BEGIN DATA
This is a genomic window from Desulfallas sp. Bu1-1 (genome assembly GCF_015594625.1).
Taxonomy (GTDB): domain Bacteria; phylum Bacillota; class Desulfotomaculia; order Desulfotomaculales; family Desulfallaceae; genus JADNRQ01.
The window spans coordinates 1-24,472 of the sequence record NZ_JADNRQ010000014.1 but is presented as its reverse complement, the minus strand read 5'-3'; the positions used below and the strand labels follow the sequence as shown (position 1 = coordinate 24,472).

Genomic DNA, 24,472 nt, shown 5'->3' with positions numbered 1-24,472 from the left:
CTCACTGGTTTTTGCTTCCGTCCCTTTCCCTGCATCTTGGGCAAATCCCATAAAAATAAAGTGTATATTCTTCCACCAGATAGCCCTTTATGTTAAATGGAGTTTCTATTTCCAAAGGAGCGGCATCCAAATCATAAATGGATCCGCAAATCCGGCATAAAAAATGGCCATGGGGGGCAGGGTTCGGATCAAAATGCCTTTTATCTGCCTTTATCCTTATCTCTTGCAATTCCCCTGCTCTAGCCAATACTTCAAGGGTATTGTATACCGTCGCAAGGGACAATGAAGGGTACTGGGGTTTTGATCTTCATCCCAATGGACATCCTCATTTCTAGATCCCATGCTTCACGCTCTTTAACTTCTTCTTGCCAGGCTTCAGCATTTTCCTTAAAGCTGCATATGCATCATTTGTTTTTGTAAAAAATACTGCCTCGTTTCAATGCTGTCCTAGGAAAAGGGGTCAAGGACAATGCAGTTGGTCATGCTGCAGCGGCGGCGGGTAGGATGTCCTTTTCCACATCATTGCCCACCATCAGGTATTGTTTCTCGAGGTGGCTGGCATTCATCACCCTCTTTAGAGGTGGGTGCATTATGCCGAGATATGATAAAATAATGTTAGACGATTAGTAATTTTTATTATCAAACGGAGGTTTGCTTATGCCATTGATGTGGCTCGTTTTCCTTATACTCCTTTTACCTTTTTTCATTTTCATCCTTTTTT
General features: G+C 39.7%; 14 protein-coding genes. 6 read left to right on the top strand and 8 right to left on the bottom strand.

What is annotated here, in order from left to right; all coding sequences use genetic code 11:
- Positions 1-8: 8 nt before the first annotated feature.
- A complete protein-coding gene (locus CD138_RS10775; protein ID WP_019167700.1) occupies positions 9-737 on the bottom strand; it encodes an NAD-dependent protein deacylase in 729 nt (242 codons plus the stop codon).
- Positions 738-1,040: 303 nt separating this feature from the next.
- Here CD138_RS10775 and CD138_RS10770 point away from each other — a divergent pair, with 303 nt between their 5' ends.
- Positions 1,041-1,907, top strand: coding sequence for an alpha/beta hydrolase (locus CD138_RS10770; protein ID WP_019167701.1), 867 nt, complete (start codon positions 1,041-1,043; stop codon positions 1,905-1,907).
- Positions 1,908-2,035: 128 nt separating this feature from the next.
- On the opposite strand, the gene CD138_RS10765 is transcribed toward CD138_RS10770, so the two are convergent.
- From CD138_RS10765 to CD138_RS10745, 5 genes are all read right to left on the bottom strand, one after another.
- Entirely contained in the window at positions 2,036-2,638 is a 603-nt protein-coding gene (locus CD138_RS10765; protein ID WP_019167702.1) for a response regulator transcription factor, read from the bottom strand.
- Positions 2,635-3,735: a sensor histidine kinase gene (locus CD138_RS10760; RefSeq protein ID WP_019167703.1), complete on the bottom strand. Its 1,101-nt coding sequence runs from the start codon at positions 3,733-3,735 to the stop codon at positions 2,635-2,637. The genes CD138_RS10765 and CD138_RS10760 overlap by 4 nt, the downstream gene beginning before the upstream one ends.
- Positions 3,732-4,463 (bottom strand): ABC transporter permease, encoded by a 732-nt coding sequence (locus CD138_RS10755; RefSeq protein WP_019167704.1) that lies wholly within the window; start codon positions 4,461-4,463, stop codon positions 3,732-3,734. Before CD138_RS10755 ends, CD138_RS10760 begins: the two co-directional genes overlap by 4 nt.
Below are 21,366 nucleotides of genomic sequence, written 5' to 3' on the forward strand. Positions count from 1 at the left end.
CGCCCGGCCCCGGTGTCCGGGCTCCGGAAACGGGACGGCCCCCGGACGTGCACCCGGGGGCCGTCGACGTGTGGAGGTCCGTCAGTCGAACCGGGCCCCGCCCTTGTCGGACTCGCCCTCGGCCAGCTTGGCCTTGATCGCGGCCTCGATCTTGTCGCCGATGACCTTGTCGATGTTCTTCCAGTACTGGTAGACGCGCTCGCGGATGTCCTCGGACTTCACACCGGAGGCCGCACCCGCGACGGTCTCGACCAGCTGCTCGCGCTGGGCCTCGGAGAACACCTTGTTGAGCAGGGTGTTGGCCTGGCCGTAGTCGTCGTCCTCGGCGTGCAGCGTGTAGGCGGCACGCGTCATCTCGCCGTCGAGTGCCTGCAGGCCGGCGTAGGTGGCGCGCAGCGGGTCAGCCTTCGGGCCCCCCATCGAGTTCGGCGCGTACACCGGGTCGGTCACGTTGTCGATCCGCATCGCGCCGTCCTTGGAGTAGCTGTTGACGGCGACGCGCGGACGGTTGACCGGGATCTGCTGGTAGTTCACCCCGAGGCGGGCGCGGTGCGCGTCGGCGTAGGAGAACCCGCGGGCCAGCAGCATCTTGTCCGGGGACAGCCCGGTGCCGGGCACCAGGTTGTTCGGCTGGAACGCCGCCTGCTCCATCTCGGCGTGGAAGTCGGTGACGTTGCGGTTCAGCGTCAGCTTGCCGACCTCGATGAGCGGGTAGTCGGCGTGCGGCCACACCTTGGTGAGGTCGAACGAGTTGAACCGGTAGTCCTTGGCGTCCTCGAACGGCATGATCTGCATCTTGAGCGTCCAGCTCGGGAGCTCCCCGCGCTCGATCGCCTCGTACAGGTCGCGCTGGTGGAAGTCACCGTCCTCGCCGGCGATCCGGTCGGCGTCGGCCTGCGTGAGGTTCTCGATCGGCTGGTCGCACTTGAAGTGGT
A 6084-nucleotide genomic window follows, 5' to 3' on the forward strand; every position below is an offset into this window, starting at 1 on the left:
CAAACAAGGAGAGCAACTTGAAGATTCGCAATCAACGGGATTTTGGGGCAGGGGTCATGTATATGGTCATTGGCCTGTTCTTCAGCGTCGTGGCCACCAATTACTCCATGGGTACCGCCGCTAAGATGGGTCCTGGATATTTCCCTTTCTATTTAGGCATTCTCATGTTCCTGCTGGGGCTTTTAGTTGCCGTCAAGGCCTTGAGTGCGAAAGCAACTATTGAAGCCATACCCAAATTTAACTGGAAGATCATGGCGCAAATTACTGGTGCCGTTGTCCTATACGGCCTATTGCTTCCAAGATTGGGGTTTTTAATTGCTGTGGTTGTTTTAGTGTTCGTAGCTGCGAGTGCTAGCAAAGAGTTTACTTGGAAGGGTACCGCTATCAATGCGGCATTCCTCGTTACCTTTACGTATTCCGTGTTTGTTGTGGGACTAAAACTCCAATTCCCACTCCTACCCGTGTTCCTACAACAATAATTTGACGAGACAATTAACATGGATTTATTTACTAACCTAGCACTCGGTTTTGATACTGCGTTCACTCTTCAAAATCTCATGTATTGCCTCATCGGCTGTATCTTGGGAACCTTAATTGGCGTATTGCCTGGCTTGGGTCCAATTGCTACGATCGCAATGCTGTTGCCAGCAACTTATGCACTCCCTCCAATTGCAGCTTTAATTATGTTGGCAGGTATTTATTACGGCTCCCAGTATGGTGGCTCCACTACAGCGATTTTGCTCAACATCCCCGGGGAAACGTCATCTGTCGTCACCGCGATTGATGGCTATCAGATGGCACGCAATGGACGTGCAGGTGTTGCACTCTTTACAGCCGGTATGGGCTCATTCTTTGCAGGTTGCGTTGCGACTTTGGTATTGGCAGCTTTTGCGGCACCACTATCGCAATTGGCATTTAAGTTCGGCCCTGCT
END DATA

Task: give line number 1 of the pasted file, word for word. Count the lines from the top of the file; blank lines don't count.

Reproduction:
This is a genomic window from Desulfallas sp. Bu1-1 (genome assembly GCF_015594625.1).